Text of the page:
The All-Star break is over and now begins anticipation for the next major date in the Pittsburgh Penguins' season—waiting to see which star player will be injured next.
That, and the trade deadline.
The Penguins have accrued a little cap space over the course of the season by seeing most of their top-dollar players spend time on injured reserve. They lead the league in man-games lost to injury at 256.
CapGeek currently gives the Penguins $5.165 million in acquirable cap space for the remainder of the season, a number that will increase every day until the trade deadline with a number of players on long-term injured reserve.
Monetary considerations determine how most buyers handle the deadline. For the Pens, injuries to their big centers Sidney Crosby and Jordan Staal and their projected returns will have more to do with how Pittsburgh approaches the deadline.
Of course, when Staal and (perhaps Crosby) return, that $5.1 million the Penguins have accrued from their absences will be lost for good.
The deadline hits Feb. 27 at 3:00 PM.
Given a healthy roster, the Penguins might not be making a single move this season. But having a healthy Penguins lineup seems as unlikely as seeing Zach Parise or Jarome Iginla don the black and vegas gold.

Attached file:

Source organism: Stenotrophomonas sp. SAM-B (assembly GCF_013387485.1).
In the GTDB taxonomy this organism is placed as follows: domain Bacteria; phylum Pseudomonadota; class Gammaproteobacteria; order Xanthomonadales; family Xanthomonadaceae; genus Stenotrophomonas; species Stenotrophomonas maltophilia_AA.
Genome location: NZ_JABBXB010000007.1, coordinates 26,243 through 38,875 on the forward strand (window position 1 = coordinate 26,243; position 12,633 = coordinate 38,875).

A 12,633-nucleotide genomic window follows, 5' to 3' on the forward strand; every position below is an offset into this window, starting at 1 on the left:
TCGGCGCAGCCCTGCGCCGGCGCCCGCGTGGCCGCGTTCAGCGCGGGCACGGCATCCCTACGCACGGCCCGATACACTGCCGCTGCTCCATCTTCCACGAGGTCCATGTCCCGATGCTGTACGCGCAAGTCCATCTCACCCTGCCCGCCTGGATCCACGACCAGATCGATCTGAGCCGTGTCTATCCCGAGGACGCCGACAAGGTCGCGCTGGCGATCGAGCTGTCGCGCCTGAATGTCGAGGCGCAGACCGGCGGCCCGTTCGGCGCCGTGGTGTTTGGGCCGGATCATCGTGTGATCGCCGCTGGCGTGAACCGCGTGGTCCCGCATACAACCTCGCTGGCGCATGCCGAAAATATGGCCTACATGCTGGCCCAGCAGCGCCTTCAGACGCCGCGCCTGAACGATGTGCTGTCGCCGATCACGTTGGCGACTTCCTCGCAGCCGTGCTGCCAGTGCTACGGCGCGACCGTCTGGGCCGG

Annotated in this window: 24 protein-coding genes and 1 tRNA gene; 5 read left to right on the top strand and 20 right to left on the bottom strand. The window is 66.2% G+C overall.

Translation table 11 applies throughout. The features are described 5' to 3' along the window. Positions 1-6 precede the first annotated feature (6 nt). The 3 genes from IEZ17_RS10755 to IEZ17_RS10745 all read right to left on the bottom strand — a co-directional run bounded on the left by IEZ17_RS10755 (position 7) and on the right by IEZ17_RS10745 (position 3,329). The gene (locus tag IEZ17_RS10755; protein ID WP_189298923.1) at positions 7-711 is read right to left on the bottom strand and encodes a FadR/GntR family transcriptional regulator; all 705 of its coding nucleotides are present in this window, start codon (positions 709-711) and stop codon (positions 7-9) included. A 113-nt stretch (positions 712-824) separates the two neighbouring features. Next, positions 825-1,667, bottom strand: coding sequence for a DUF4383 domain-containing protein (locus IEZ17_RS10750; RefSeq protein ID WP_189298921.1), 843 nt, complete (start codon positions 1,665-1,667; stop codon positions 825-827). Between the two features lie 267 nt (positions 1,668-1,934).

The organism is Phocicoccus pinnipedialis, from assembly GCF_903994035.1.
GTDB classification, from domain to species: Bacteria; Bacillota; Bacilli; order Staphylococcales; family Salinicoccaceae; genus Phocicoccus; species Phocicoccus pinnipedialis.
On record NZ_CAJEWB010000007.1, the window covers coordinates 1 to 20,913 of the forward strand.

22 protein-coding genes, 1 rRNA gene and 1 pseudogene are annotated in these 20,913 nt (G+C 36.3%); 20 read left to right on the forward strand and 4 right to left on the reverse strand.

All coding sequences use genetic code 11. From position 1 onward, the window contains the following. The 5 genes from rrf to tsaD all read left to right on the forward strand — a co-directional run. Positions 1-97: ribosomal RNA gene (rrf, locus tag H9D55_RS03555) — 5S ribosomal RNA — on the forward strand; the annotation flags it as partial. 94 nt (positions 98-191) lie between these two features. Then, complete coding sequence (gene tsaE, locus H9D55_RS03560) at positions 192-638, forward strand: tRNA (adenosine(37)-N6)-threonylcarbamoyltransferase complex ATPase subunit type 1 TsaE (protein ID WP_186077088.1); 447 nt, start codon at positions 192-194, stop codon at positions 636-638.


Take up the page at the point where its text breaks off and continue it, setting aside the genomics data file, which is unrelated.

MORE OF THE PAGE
There are 25 days until the deadline. Instead of looking too far ahead to deals the Penguins may or may not swing, let's take a look back at General Manager Ray Shero's trade deadline history.
The 2007 postseason was Pittsburgh's first trip to the playoffs since 2001, and the 2007 trade deadline was Shero's first chance to hit the end of February in a buyer's position.
The Penguins entered the playoffs as the East's seventh seed that year. Shero reached the deadline intent on picking up grit and experience to help the up-and-coming team in its first playoff action.
The chief acquisition was Gary Roberts, brought in from the Florida Panthers for defenseman Noah Welch.
Welch now plays for HV71 of the Swedish Elite League.
Roberts was a fan favorite and provided a veteran presence for the still-young Penguins squad, remaining with the team through the 2008 Stanley Cup Finals. He missed a considerable portion of the 2007-08 season, finishing his Penguins career with 10 goals, 28 points and 66 penalty minutes in 57 games.
Georges Laraque came over from Phoenix in exchange for Daniel Carcillo and a 2008 third-round pick. The heavyweight enforcer played 88 games for the Penguins over parts of two seasons, picking up 159 PIM and 15 points with the club.
Former Penguin Dominic Moore was shipped to Minnesota for a 2007 third-round pick, which the Pens used to draft defenseman Robert Bortuzzo.
Of the picks and players shipped away, only Moore remains in the NHL. Both Roberts and Laraque have retired, but neither were acquired with long-term hopes.
Robert Bortuzzo is the lone remaining asset from the 2007 trade deadline. Bortuzzo is a good defenseman and has seen some spot duty with the NHL club in 2011-12, but may be seen as a moveable asset given the Penguins' unreal organizational depth along the blue line.
All told, the Pens were new to the dance in 2007 and Shero made low-risk moves to acquire a couple of grit players to help to develop the growing core of the team.